The US airline industry is still in lousy shape, with some airlines in much better shape than others, but about a third of the US industry now bankrupt. The post-Katrina spike in fuel prices hit the industry hard, particularly the already fragile carriers who don't have fuel price hedges. Prices retreated from the spike, giving them a small amount of breathing room, but conditions continue to be very tough.
Planes are fairly full, schedules about back to the level of 2001. Low fare carriers Southwest, Jet Blue, Frontier, and Airtran have been profitable in recent quarters, with Alaska, American, and Continental also making profit in the April-June 2005 second quarter. But after 19 consecutive profitable quarters, Jet Blue lost money in the last quarter of 2006 and says they won't be profitable again any time soon. National, Midway and Vanguard Airlines are out of business, United, ATA, and now Northwest, Delta, and Aloha are flying in bankruptcy. Independence Air threw in the towel and stopped operating as of Jan 5.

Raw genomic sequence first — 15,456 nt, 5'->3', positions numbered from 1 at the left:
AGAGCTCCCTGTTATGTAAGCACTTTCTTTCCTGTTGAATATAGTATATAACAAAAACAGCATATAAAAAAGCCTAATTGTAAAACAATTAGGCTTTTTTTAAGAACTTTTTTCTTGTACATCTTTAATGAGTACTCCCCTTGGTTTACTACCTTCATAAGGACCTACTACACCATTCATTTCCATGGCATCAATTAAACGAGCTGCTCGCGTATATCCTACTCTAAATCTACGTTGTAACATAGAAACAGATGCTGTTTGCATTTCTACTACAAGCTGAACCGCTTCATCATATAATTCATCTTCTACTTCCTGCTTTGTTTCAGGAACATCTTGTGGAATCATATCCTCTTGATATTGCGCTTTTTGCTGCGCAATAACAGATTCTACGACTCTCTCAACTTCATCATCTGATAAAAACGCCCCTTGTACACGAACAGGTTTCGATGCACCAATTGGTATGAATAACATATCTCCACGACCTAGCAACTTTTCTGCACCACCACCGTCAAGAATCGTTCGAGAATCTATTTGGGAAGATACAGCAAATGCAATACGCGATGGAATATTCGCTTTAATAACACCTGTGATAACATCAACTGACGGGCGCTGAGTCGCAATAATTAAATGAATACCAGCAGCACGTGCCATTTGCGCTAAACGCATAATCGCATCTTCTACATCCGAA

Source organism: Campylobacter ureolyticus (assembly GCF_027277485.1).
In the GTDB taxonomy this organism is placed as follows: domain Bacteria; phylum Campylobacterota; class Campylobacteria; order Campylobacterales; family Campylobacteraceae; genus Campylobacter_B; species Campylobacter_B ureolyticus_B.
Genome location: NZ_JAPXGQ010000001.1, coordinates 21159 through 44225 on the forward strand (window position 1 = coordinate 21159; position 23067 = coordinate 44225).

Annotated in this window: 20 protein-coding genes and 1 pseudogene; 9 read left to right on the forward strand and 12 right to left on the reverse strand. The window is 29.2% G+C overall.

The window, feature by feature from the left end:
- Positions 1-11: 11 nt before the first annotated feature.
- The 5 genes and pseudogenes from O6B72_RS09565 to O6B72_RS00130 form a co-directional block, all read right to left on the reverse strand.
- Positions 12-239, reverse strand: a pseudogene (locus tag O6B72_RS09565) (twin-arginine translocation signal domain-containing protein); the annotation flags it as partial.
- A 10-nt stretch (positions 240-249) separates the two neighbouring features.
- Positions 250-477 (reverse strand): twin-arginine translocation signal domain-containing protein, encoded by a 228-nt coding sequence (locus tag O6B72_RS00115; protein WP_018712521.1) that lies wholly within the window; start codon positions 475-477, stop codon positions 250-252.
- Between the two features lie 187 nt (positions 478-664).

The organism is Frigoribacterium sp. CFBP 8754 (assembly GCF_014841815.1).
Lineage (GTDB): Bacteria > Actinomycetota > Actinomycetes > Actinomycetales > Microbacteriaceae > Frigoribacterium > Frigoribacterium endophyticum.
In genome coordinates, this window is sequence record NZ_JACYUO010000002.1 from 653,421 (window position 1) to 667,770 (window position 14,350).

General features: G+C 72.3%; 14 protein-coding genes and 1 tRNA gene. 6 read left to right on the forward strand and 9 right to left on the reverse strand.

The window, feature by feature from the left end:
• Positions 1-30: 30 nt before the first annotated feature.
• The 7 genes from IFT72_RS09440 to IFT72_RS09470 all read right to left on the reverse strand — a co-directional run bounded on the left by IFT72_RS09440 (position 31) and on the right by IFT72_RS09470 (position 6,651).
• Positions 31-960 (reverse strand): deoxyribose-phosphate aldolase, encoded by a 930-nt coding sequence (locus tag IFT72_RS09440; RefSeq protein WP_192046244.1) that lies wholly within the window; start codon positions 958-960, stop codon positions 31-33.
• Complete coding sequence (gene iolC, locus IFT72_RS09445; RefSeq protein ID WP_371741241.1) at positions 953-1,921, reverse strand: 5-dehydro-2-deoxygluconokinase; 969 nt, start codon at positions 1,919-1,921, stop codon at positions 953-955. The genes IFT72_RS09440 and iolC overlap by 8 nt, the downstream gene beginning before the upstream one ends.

After being turned down for government assistance three times, and being in bankruptcy for an astonishing 38 months, United emerged from bankruptcy on on February 1st. They are losing money much, much, slower than they used to. Oh, joy. They say they'd make money if fuel were cheaper, which does not sound all that encouraging to me.